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LEGAL DEFINITIONS C+

A COLLECTION OF WORDS AND PHRASES AS
APPLIED AND DEFINED BY THE COURTS,
LEXICOGRAPHERS AND AUTHORS

OF BOOKS ON LEGAL SUBJECTS

COMPILED AND ARRANGED BY

BENJAMIN W. POPE

THE PERRY COUNTY (ILLINOIS) BAR

IN TWO VOLUMES

VOLUME II

CHICAGO

CALLAGHAN AND COMPANY

1920

010

7x

79881

COPYRIGHT 1920

BY
CALLAGHAN & COMPANY

APR 1 1320

Pope's Legal Definitions

VOLUME II

J.

The letter J used as an abbreviation for the christian name of a person, is merely the christian name of some person. Illinois v. Hasenwinkle, 232 Ill. 228.

J. P.

The letters "J. P." indicate the office of justice of the peace. Rowley v. Berrian, 12 Ill. 200.

These characters are understood to be an abbreviation of the term "justice of the peace," and are in common use, clearly indicating that that office is intended. Shattuck v. People, 5 Ill. 481.

JAILER.

"The appointment of a jailer is discretionary with the sheriff, and when appointed, he is but the deputy of the sheriff, and accountable to the sheriff." Goff г. Douglas County, 132 Ill. 323, citing Scibert v. Logan County, 63 Ill. 156; Union County v. Patton, 63 Ill. 458.

JANITOR.

Under the State Civil Service Act, considered in connection with the Appropriation Act of 1913, a janitor whose pay is provided for in such act is an employee in the classified service and not a common laborer. The People v. Stevenson, 272 Ill. 219.

JAPANESE SHELL.

A round ball containing an explosive composition. Consolidated, etc., Co. v. Koehl, 190 Ill. 147.

Pope-1

JEOFAILS.

"The statutes of jeofails are so called from j'ay faillé, an expression used by the pleader of former days when he perceived a slip in his proceeding." Stephen Pleading, C. I. 93, note (i), citing 3 Bla. Com. 407; Termes de Ley.

JEOPARDY.

The acquittal or conviction of a person accused of a crime by a tribunal which is wanting in jurisdiction and authority to adjudicate and render a valid judgment in the premises does not constitute a bar to the further prosecution of the accused, and jeopardy does not attach at any stage in such a proceeding. Paulsen v. The People, 195 Ill. 514.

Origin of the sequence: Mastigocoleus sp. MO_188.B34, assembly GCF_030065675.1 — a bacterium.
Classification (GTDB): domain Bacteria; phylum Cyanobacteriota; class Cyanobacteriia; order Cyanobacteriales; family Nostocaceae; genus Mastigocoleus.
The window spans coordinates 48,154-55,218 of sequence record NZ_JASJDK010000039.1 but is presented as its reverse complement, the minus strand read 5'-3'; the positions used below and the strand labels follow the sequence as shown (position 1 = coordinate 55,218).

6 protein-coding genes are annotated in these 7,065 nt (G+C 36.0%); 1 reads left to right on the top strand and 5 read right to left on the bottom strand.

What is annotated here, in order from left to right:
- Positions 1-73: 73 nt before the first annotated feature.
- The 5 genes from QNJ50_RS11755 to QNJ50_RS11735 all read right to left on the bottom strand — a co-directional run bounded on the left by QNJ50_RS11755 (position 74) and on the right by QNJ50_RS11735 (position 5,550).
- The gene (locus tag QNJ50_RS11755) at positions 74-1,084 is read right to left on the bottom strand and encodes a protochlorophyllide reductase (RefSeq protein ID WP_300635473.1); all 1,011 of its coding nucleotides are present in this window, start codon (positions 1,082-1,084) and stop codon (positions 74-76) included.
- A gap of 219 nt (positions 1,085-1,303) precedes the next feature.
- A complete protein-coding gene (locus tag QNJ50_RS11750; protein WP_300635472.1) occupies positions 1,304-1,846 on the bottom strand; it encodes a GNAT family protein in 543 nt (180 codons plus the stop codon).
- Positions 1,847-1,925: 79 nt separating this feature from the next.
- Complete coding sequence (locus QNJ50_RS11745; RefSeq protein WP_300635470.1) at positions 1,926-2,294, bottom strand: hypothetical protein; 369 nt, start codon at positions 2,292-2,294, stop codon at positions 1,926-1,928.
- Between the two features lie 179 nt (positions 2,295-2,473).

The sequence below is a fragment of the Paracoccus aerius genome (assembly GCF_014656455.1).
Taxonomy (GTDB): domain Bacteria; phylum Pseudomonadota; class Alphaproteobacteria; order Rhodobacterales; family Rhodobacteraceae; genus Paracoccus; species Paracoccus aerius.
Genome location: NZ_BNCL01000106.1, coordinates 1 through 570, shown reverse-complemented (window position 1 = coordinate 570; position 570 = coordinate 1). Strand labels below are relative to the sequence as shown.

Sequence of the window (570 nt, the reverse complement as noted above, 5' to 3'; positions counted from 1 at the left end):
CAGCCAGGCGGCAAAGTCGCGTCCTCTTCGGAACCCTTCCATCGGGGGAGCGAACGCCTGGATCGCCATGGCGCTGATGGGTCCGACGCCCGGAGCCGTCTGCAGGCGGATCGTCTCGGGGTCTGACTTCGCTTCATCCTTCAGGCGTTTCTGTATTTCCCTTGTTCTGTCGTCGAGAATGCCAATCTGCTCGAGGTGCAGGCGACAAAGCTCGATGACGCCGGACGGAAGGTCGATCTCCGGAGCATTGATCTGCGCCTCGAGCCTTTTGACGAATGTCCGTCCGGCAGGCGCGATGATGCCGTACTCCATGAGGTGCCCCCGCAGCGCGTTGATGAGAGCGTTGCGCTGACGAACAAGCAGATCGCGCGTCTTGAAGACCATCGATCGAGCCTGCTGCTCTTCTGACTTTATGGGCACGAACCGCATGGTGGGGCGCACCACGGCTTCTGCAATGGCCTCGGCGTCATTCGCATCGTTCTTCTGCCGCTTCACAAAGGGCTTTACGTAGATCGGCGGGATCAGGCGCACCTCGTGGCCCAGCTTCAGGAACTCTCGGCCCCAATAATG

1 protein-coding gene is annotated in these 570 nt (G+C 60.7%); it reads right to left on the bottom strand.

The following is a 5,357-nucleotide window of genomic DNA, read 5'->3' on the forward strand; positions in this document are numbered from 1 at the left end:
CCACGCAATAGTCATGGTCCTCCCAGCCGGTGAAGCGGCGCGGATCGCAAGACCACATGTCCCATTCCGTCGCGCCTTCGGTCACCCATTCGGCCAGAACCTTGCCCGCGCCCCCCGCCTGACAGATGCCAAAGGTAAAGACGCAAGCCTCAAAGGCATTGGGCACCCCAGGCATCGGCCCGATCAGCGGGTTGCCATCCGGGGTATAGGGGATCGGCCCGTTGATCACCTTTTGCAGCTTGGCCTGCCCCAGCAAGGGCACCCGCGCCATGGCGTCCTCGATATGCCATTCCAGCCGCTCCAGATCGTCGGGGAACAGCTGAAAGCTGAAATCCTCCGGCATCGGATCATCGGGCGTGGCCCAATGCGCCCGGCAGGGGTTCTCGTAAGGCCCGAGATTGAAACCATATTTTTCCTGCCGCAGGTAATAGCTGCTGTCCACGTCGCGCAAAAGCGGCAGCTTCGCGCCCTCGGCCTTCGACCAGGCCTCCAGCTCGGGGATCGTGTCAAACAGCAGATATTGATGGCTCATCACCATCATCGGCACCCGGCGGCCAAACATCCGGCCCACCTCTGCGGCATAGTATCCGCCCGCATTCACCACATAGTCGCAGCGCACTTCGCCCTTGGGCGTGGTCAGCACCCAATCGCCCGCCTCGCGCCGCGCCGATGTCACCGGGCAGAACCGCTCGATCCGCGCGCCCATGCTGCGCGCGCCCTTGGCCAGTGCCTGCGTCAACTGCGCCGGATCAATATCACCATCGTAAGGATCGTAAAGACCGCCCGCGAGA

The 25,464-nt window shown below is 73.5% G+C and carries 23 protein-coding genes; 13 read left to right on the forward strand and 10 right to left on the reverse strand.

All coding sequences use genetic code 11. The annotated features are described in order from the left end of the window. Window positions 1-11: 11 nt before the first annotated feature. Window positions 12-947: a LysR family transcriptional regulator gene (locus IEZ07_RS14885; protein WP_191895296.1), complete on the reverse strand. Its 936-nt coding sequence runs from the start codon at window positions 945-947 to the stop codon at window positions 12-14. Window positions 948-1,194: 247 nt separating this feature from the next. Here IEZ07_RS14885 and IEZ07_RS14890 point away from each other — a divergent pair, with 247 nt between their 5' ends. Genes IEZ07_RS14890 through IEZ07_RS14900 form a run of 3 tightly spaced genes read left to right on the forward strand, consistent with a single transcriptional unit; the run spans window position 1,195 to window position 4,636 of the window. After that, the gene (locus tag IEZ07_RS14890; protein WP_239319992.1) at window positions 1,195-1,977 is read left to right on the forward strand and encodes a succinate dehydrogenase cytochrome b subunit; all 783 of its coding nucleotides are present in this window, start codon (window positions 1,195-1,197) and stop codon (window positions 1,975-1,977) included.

The trial and jeopardy begin when the accused has been arraigned and the jury empaneled and sworn. May on Crim. Law, sec. 117. Even after the jury has been sworn, the trial completed and the cause submitted to the jury, if for good cause, such as failure to agree, sickness of a juror or the expiration of the term of court, the judge should discharge the jury without a verdict, the prisoner could not plead a former jeopardy to a second trial for such offense. State v. Vaughan, 29 Iowa 286; State v. Woodson, 50 Ind. 487; Simmons v. United States, 142 U. S. 148; O'Donnell v. The People, 224 Ill. 222, 223.

Jeopardy is the situation of a prisoner when a trial jury is impaneled and sworn to try his case upon a valid indictment or information. To put him twice in jeopardy, he must be again put upon his trial for the same offense, before a 813

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JOINT ADVENTURE

so as to empower one railroad to condemn part of the right of way of an existing road for the purpose of constructing a new railroad thereon longitudinally with the one already existing. Illinois C. R. Co. v. Chicago B. & N. R. Co., 122 Ill. 483.

JOINED.

"If the terms, 'joined to and immediately connected with' [in a statute defining arson], both refer to the position of the buildings, and not to the uses to which they are applied, as is probably correct, then each helps to define the other, and to show that both were used, as well as the words 'part of the dwelling-house,' so as, by an accumulation of words of nearly the same meaning, to secure the construction which each phrase was intended to have, an actual contact." Peverelly v. People, 3 Park Cr. R. 72.

JOINDER IN ERROR.

A joinder in error is equivalent to a demurrer to the assignments of error, and raises a question of law whether there are such errors in the record as the assignments of error allege. Austin v. Bainter, 40 Ill. 82; Farwell v. Sturges, 165 Ill. 252; Cass v. Duncan, 260 Ill. 228; Tobias v. Tobias, 193 Ill. App. 98.

JOINT.

The word "joint" means united or combined. Schumaker v. Edington, 152 Ia.

596.

JOINT ADVENTURE.

A joint adventure may be defined as an association of two or more persons to carry out a single business enterprise for profit. Fletcher v. Fletcher, 206 Mich. 153.

While it is true that, at common law, co-adventurers in an enterprise were recognized in courts only when the element of partnership was disclosed and upon proof of the essentials of a partnership, this is not the law at the present time, and, although courts in modern times do

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